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New England Journal of Medicine

Testing in a Pandemic — Improving Access, Coordination, and Prioritization
New England Journal of Medicine, Volume 384, Issue 3, Page 197-199, January 2021.
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Roman Catholic Diocese of Brooklyn v. Cuomo — The Supreme Court and Pandemic Controls
New England Journal of Medicine, Volume 384, Issue 3, Page 199-201, January 2021.
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Incarceration and Social Death — Restoring Humanity in the Clinical Encounter
New England Journal of Medicine, Volume 384, Issue 3, Page 201-203, January 2021.
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Post-Transcriptional Genetic Silencing of BCL11A to Treat Sickle Cell Disease
New England Journal of Medicine, Volume 384, Issue 3, Page 205-215, January 2021.
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Heartbeat: the COVID-19 pandemic and the future of cardiology
The COVID-19 pandemic created challenges which exposed inefficiencies, inequities, lack of resiliency and outdated models for the delivery of cardiovascular care around the globe. At the same time, the response to this crisis has allowed rapid transformation of our systems of care, including widespread use of digital interfaces, streamlining of care pathways and improved integration of patient-centric clinical services. In the hope of ensuring that this positive transformation is carried forward the British Cardiovascular Society (BCS) has outlined these changes and identified additional areas that require improvement as summarised in a short article in this issue of Heart1 with the full report available on the BCS website.2 As they conclude: ‘cardiology, like other specialties, needs to assimilate and act on the lessons learnt during the pandemic. This will require a restructuring of the way that we all work and deliver clinical services.’ The insights summarised...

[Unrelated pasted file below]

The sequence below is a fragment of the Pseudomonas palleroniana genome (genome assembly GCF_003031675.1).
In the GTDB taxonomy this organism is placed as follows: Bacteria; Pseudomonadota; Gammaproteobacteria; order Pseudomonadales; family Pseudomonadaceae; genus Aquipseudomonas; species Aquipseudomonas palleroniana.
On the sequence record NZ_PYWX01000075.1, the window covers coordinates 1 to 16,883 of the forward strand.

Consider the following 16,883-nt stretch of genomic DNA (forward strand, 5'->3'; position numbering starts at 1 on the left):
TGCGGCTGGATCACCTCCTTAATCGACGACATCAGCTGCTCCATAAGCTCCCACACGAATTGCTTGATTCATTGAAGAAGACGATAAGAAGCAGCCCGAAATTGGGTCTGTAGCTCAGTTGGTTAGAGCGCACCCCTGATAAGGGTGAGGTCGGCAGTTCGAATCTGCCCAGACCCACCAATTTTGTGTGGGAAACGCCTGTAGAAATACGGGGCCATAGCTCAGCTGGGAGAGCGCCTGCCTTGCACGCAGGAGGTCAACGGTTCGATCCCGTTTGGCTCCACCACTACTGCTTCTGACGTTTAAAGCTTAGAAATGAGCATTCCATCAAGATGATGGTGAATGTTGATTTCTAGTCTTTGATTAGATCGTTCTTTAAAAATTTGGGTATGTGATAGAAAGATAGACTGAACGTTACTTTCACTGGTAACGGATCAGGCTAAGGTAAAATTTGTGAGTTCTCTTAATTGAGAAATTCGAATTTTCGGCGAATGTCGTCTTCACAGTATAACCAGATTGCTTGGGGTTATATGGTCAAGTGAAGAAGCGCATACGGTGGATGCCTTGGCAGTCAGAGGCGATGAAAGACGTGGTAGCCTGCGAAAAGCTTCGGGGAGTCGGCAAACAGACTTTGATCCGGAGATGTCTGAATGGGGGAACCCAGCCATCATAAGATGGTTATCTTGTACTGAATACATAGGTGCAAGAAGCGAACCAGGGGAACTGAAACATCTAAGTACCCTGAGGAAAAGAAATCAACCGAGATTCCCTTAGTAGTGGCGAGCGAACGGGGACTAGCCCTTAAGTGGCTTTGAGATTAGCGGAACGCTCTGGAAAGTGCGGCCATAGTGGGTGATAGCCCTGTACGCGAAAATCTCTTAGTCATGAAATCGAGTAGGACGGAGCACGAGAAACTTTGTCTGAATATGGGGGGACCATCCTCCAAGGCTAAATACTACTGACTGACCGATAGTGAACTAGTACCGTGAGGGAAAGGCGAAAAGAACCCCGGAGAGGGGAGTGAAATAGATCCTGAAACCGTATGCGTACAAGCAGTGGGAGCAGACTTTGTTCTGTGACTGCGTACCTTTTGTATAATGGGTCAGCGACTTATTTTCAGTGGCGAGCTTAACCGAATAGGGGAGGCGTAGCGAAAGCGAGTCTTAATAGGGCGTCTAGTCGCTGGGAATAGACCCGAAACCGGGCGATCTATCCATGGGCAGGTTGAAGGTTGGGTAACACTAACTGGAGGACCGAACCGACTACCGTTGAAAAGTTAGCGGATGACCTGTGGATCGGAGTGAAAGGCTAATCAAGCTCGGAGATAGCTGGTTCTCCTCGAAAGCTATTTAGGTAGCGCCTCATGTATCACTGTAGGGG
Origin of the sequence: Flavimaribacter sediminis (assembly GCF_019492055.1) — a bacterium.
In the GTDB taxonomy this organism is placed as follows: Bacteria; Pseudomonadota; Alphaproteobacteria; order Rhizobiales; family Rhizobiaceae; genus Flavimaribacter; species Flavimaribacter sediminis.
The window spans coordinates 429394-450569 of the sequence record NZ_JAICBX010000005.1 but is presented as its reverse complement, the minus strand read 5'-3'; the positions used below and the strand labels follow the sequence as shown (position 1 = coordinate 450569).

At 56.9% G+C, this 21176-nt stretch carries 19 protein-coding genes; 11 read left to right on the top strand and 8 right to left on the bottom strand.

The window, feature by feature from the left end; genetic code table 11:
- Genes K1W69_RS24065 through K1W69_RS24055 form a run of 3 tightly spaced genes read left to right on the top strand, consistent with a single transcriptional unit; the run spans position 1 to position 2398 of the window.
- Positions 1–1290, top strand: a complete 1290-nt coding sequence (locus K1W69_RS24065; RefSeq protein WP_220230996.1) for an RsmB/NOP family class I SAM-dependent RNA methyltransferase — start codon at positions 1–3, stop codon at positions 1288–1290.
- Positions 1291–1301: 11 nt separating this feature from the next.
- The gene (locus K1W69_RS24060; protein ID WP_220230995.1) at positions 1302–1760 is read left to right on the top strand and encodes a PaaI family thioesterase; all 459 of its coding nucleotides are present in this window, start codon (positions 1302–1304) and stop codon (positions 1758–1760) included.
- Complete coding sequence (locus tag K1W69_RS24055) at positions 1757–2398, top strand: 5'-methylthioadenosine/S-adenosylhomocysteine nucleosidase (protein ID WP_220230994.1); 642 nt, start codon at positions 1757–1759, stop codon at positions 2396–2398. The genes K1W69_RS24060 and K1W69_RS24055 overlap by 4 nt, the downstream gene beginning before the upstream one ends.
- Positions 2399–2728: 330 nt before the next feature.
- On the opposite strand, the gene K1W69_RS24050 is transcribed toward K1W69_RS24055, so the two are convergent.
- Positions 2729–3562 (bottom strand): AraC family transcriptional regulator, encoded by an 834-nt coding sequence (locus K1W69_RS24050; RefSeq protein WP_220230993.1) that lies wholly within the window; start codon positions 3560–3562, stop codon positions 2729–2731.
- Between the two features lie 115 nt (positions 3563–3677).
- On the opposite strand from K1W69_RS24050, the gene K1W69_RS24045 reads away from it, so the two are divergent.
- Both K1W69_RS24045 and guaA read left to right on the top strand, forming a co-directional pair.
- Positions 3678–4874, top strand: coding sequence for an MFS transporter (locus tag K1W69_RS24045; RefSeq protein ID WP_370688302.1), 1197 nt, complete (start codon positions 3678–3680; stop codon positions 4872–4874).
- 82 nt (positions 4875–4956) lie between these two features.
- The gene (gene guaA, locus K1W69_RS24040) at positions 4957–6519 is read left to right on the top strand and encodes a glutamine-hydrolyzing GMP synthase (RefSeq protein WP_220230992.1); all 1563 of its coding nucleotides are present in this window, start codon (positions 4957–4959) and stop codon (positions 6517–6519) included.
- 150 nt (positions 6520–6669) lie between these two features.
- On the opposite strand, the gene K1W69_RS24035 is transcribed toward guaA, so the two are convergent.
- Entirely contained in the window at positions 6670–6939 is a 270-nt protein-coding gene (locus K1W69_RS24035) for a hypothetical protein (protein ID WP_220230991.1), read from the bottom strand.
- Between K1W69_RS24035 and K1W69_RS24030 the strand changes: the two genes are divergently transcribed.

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Biomarkers for detection of a thrombus in the left atrial appendage: the search for the grail?
Patients with atrial fibrillation (AF) undergoing either pulmonary vein isolation (PVI) or direct current cardioversion (DCCV) most commonly undergo transoesophageal echocardiography (TOE) for definite exclusion of a thrombus in the left atrial appendage (LAA).1 As TOE as a semi-invasive procedure is not without risk to the patient and during the current times with a still ongoing SARS-Cov-2 pandemic for the clinician, a definite exclusion of LAA thrombosis before a PVI or DCCV using a readily available biomarker would minimise the risk for the patient and clinician alike. However, as far as now the quest to identify such a biomarker is still ongoing. D-dimer levels in the ADDIT-AF Study and identification of patients with LAA thrombus In their manuscript Almorad et al2 did compare two cut-offs of D-dimer to exclude LAA thrombus before DCCV. In their study patients did receive a transthoracic echocardiography 6 months before...
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Heart Rhythm